Which is the Best Stylus for writing and drawing on my tablet?

Upward view of petticoats made of lines drawn with finger or stylus
Which is the Stylus Best for You?

What’s this? A worm’s eye view of layers of petticoats. Each petticoat was drawn with varying pressure on finger or stylus on an iPad or a Galaxy Note 8 tablet.

Petticoat petticoat tell me true.

Which is the stylus best for you?

Do you like a variable line?

Finger Painting

You can draw with your finger on all touch screens. (Well, provided you’re using the right drawing or painting app and settings.) Finger painting, however, gives a flat unvarying line, however hard or lightly you may press.

Best Stylus for Writing, Drawing and Painting on an iPad

What’s the best stylus for an iPad?

If you have an iPad, you can go pressure sensitive with a special stylus. Wacom Intuos Creative is about the best stylus that is pressure sensitive of the Apple compatible bunch. These Apple-friendly jobs have to be battery powered – and they are quite expensive. Most have a wide squashy tip. This, like your finger, tends to hide the point at which you’re painting. Sorry to say so, but I’ve also found my Intuos Creative a bit draggy.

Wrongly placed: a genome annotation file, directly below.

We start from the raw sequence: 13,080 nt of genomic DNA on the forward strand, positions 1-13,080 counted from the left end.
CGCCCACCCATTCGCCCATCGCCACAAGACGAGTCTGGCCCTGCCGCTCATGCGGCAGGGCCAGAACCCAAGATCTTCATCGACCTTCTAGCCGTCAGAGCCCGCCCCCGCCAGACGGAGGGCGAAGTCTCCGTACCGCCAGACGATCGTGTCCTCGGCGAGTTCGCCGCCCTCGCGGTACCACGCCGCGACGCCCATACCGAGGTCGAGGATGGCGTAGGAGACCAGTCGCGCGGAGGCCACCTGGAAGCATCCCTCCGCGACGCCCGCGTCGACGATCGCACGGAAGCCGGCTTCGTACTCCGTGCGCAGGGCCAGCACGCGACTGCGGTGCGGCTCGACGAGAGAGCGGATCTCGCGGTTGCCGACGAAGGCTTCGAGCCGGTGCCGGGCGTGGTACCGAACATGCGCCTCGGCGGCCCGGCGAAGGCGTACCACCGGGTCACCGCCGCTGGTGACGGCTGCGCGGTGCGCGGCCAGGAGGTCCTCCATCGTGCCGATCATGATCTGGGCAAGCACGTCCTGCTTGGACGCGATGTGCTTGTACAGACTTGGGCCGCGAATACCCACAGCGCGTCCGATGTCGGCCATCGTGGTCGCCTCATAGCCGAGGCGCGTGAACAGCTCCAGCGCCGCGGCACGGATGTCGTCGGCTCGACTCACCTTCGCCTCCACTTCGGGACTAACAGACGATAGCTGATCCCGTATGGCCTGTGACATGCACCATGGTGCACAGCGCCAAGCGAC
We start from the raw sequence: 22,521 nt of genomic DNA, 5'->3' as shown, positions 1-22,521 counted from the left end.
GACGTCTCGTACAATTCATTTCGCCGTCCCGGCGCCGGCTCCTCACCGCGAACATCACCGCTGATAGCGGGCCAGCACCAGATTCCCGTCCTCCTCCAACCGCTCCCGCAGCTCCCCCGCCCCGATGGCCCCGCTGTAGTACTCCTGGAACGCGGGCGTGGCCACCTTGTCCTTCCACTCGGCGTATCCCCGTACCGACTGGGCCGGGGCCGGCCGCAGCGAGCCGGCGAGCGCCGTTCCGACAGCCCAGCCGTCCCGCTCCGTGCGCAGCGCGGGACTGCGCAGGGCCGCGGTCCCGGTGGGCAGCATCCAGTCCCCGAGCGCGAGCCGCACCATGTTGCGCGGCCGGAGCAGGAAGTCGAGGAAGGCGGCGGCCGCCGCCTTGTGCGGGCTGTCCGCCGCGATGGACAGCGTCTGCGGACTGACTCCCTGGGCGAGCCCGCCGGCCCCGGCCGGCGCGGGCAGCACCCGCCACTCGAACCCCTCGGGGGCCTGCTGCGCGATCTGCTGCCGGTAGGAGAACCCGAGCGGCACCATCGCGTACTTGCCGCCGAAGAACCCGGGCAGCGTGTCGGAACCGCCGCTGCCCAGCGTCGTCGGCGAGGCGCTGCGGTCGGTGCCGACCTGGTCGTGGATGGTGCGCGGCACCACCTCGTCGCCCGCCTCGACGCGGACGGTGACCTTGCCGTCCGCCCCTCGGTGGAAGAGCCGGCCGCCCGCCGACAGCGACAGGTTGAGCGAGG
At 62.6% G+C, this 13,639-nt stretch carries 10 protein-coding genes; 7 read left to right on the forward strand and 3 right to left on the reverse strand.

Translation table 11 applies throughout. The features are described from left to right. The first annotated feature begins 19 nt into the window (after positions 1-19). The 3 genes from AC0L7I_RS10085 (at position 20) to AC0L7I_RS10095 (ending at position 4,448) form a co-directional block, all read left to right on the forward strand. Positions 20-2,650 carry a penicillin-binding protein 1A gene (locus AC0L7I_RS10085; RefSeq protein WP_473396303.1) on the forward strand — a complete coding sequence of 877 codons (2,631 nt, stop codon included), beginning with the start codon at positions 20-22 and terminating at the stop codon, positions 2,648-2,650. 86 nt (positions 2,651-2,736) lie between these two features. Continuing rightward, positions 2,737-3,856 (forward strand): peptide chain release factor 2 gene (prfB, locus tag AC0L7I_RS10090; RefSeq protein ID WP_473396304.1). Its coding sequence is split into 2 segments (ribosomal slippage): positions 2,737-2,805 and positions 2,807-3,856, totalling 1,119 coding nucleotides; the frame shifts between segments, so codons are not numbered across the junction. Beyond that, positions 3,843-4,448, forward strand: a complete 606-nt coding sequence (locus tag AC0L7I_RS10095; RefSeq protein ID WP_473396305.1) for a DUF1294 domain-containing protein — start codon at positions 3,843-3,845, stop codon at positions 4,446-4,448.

Styli for iPads and Android tablets
My Tablet Drawing Tools
Left to Right: for iPad: Pogo, 2 Wacom Bamboo, Intuos Creative. For Android: 2 S Pens for Galaxy Notes 8 & 3, 2 Bamboo Feel, soft and firm. For desktop: Intuos 4.

Drawing with a Stylus on an Android Galaxy Note

The Samsung Galaxy Note series and some other tablets have a special layer built into the screen. This allows a pressure sensitive stylus to operate better and without a  battery.

A Galaxy Note stylus can also have a firm pointed end. This makes writing easy and allows for precision drawing like a pen or pencil. The S Pen comes slotted into the Samsung Galaxy Notes and is ideal for quick jottings. For extra speed and sensitivity, do try the Wacom Bamboo Feel . It’s by far the best stylus of them all. The Bamboo Feel just glides along, and even gives you a choice of hard or soft nibs.

You can also set up some painting apps like Autodesk Sketchbook to allow you to rest the heel of your hand on the screen while drawing with a pressure sensitive stylus.

Published by

Valerie Beeby

We used to say 'Seeing is believing'. Now it's more like 'Believing is seeing'. We see what we expect to see. Look again and who knows. Does it really match what's actually there? ...I've always been fascinated by how our minds work. As a writer and artist, I'm particularly interested in new research into how we perceive this extraordinary world we live in, where things are not always what they seem.

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